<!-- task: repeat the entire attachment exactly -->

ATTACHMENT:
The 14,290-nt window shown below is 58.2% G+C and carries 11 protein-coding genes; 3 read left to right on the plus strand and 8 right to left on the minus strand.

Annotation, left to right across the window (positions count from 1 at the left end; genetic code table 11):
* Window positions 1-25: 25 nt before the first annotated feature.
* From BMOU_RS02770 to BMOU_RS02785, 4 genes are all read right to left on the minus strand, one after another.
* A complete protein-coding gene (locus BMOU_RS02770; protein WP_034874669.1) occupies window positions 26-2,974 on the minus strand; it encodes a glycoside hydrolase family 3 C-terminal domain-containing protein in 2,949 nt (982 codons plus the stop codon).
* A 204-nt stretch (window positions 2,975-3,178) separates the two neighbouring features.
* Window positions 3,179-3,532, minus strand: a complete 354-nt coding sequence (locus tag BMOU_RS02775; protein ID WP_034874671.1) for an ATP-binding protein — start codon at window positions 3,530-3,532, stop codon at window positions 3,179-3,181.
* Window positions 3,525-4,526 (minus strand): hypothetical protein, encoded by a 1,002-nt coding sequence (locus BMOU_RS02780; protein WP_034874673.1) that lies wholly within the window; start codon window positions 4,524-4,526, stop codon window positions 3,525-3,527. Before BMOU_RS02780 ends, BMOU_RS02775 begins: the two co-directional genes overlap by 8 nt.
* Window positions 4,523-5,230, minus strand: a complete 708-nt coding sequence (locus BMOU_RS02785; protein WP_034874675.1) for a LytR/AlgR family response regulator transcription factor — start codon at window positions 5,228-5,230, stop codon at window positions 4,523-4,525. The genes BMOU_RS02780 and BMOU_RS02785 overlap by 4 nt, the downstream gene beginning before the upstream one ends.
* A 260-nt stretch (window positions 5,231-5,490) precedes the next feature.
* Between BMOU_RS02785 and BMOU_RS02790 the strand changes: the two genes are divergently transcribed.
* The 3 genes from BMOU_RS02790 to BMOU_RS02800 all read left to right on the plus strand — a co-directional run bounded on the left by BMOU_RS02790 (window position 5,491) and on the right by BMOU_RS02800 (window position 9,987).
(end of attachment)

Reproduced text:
The 14,290-nt window shown below is 58.2% G+C and carries 11 protein-coding genes; 3 read left to right on the plus strand and 8 right to left on the minus strand.

Annotation, left to right across the window (positions count from 1 at the left end; genetic code table 11):
* Window positions 1-25: 25 nt before the first annotated feature.
* From BMOU_RS02770 to BMOU_RS02785, 4 genes are all read right to left on the minus strand, one after another.
* A complete protein-coding gene (locus BMOU_RS02770; protein WP_034874669.1) occupies window positions 26-2,974 on the minus strand; it encodes a glycoside hydrolase family 3 C-terminal domain-containing protein in 2,949 nt (982 codons plus the stop codon).
* A 204-nt stretch (window positions 2,975-3,178) separates the two neighbouring features.
* Window positions 3,179-3,532, minus strand: a complete 354-nt coding sequence (locus tag BMOU_RS02775; protein ID WP_034874671.1) for an ATP-binding protein — start codon at window positions 3,530-3,532, stop codon at window positions 3,179-3,181.
* Window positions 3,525-4,526 (minus strand): hypothetical protein, encoded by a 1,002-nt coding sequence (locus BMOU_RS02780; protein WP_034874673.1) that lies wholly within the window; start codon window positions 4,524-4,526, stop codon window positions 3,525-3,527. Before BMOU_RS02780 ends, BMOU_RS02775 begins: the two co-directional genes overlap by 8 nt.
* Window positions 4,523-5,230, minus strand: a complete 708-nt coding sequence (locus BMOU_RS02785; protein WP_034874675.1) for a LytR/AlgR family response regulator transcription factor — start codon at window positions 5,228-5,230, stop codon at window positions 4,523-4,525. The genes BMOU_RS02780 and BMOU_RS02785 overlap by 4 nt, the downstream gene beginning before the upstream one ends.
* A 260-nt stretch (window positions 5,231-5,490) precedes the next feature.
* Between BMOU_RS02785 and BMOU_RS02790 the strand changes: the two genes are divergently transcribed.
* The 3 genes from BMOU_RS02790 to BMOU_RS02800 all read left to right on the plus strand — a co-directional run bounded on the left by BMOU_RS02790 (window position 5,491) and on the right by BMOU_RS02800 (window position 9,987).